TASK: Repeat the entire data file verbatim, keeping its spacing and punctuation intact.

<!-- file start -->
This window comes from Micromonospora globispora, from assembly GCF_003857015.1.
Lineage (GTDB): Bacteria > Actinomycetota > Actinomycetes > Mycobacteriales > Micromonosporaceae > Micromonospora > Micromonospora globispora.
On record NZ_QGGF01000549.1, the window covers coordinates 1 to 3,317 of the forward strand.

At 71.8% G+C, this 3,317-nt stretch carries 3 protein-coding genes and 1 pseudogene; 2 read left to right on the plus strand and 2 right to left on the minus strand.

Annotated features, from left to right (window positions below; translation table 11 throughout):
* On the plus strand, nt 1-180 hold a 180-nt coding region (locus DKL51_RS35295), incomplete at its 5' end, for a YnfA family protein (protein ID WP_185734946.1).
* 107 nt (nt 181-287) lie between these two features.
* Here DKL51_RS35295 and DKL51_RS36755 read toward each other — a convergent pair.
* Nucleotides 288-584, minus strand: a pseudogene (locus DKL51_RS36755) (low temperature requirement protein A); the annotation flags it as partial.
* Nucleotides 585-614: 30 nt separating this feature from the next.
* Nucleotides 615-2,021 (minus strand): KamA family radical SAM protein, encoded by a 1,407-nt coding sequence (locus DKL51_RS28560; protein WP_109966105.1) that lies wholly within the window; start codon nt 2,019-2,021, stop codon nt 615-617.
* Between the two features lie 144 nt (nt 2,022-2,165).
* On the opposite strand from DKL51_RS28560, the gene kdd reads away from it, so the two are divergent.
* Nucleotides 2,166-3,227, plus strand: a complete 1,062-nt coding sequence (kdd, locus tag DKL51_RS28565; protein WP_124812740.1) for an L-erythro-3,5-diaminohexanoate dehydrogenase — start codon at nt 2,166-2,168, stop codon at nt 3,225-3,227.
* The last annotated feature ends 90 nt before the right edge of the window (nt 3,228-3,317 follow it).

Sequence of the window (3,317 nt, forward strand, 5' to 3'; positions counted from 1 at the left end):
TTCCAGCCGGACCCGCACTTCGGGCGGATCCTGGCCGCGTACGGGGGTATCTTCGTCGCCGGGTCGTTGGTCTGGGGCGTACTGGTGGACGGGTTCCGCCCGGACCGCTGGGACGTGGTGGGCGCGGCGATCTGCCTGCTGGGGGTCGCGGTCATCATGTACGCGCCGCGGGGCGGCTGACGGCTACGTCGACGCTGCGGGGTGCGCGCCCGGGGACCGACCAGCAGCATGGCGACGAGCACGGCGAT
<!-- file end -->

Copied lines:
This window comes from Micromonospora globispora, from assembly GCF_003857015.1.
Lineage (GTDB): Bacteria > Actinomycetota > Actinomycetes > Mycobacteriales > Micromonosporaceae > Micromonospora > Micromonospora globispora.
On record NZ_QGGF01000549.1, the window covers coordinates 1 to 3,317 of the forward strand.

At 71.8% G+C, this 3,317-nt stretch carries 3 protein-coding genes and 1 pseudogene; 2 read left to right on the plus strand and 2 right to left on the minus strand.

Annotated features, from left to right (window positions below; translation table 11 throughout):
* On the plus strand, nt 1-180 hold a 180-nt coding region (locus DKL51_RS35295), incomplete at its 5' end, for a YnfA family protein (protein ID WP_185734946.1).
* 107 nt (nt 181-287) lie between these two features.
* Here DKL51_RS35295 and DKL51_RS36755 read toward each other — a convergent pair.
* Nucleotides 288-584, minus strand: a pseudogene (locus DKL51_RS36755) (low temperature requirement protein A); the annotation flags it as partial.
* Nucleotides 585-614: 30 nt separating this feature from the next.
* Nucleotides 615-2,021 (minus strand): KamA family radical SAM protein, encoded by a 1,407-nt coding sequence (locus DKL51_RS28560; protein WP_109966105.1) that lies wholly within the window; start codon nt 2,019-2,021, stop codon nt 615-617.
* Between the two features lie 144 nt (nt 2,022-2,165).
* On the opposite strand from DKL51_RS28560, the gene kdd reads away from it, so the two are divergent.
* Nucleotides 2,166-3,227, plus strand: a complete 1,062-nt coding sequence (kdd, locus tag DKL51_RS28565; protein WP_124812740.1) for an L-erythro-3,5-diaminohexanoate dehydrogenase — start codon at nt 2,166-2,168, stop codon at nt 3,225-3,227.
* The last annotated feature ends 90 nt before the right edge of the window (nt 3,228-3,317 follow it).

Sequence of the window (3,317 nt, forward strand, 5' to 3'; positions counted from 1 at the left end):
TTCCAGCCGGACCCGCACTTCGGGCGGATCCTGGCCGCGTACGGGGGTATCTTCGTCGCCGGGTCGTTGGTCTGGGGCGTACTGGTGGACGGGTTCCGCCCGGACCGCTGGGACGTGGTGGGCGCGGCGATCTGCCTGCTGGGGGTCGCGGTCATCATGTACGCGCCGCGGGGCGGCTGACGGCTACGTCGACGCTGCGGGGTGCGCGCCCGGGGACCGACCAGCAGCATGGCGACGAGCACGGCGAT